Last year The Movement did a Fire in the Booth on Radio 1Xtra. The levels were high. Are we going to see any more from ‘The Movement’?
It’s mad. If I say too much it’ll be too much. We were in the studio not so long ago. Our musical bond, trust, love and competitiveness for each other will never die. If those things are alive the movement will always be moving.
You’ve come a long way since 2006 and your mixtapes such as ‘Learn from my Mixtape’ and ‘Teachers Training Day’ when grime was emerging and had an unstoppable energy. Do you ever miss those days?
I do miss those days. We didn’t give a sh*t. We said whatever, made whatever giving it too whoever – no expectations. What I miss the most is being free. If I released a tune on the net it could get 10 views and no one would give a damn. Now if I did the same everyone would be shocked. But not everything is a 1million view song, or top 10 single.
That was a pre-album mind-set -when there was no press there was no pressure. But now I’ve subtracted that pressure. I’m going to make what I’m going to make. All I can do is write the best I can, find the best instrumentals, collaborate with best producers and then it goes out. If it connects with the people it connects. If not it doesn’t. Real artists give you everything. That’s why you see certain artists taking drugs or going crazy. Being so open for millions is a threatening thing to see to your life. Something it does to you and takes from you, it’s powerful. They feel the press. There are some days I start at 12pm in the afternoon and finish in 4am. If you’re doing that 20 times a month you’re in prison, to some degree. You’re in a room working on something and when you give it out and people don’t like to and doesn’t’ get love, it’s dangerous. You can allow yourself to become stressed. I learnt I need to subtract that and be happy. Now I have no expectations. Everything else is a bonus.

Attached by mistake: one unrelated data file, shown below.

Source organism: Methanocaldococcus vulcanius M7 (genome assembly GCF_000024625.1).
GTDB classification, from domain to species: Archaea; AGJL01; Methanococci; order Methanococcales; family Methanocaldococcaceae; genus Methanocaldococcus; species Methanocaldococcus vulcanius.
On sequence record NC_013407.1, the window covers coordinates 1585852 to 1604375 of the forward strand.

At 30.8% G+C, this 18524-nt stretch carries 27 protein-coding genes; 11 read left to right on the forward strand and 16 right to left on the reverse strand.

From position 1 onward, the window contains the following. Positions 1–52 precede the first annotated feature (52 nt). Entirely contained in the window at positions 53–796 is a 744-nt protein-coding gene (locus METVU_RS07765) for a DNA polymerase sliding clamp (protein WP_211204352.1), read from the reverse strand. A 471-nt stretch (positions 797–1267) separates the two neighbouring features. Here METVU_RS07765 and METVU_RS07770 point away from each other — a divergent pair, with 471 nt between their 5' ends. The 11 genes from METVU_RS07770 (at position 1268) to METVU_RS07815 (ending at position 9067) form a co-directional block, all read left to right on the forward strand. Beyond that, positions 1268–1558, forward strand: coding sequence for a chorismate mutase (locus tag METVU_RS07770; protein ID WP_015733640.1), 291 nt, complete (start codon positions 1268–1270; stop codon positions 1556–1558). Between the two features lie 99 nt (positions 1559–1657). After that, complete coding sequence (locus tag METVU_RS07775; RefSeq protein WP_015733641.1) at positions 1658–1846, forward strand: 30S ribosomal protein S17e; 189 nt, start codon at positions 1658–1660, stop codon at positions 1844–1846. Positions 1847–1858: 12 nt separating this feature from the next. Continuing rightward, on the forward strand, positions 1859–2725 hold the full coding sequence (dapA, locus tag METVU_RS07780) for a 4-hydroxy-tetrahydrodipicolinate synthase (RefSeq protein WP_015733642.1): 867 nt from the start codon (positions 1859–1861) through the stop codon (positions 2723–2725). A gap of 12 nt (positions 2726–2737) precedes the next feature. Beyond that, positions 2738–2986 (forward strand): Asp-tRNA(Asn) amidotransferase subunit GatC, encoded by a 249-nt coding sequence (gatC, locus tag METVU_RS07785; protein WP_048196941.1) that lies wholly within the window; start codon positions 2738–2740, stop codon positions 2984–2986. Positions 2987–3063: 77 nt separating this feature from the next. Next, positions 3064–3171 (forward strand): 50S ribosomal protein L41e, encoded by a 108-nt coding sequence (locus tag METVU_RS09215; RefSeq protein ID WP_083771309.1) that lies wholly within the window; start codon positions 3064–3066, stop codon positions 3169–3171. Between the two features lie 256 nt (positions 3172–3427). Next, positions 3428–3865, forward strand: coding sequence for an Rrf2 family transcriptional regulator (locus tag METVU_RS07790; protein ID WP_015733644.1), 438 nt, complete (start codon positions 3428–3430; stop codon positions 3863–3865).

This may not be your area but Devlin’s been quiet in the past months? Any news or hints to why? Is he working on anything big
Devlin is good. In studio and doing well! We come from a place where we did what we want. Now we can’t do that. So many people are in between giving the fans the music and you. Now everything has to be perfect. Before we were making things to be a little imperfect. Sometimes on purpose. We learnt from them.
I enjoyed my interview with Wretch 32. I assumed that it would be a static affair, with me asking him questions to which the replies I’d receive would be short, basic and pre-written. However, I was wrong to assume. He spoke to me like I was a friend, someone whom he’d known for a long time. A pleasant surprise considering the many tales of inflated egos. Wretch 32’s honesty made me think about his lyrics and how too often I’ve dismissed them as pre-packaged industry rubbish. Now I respect that many artists, includingWretch 32, still keep it real – no matter how successful they are.
By Stephen Levene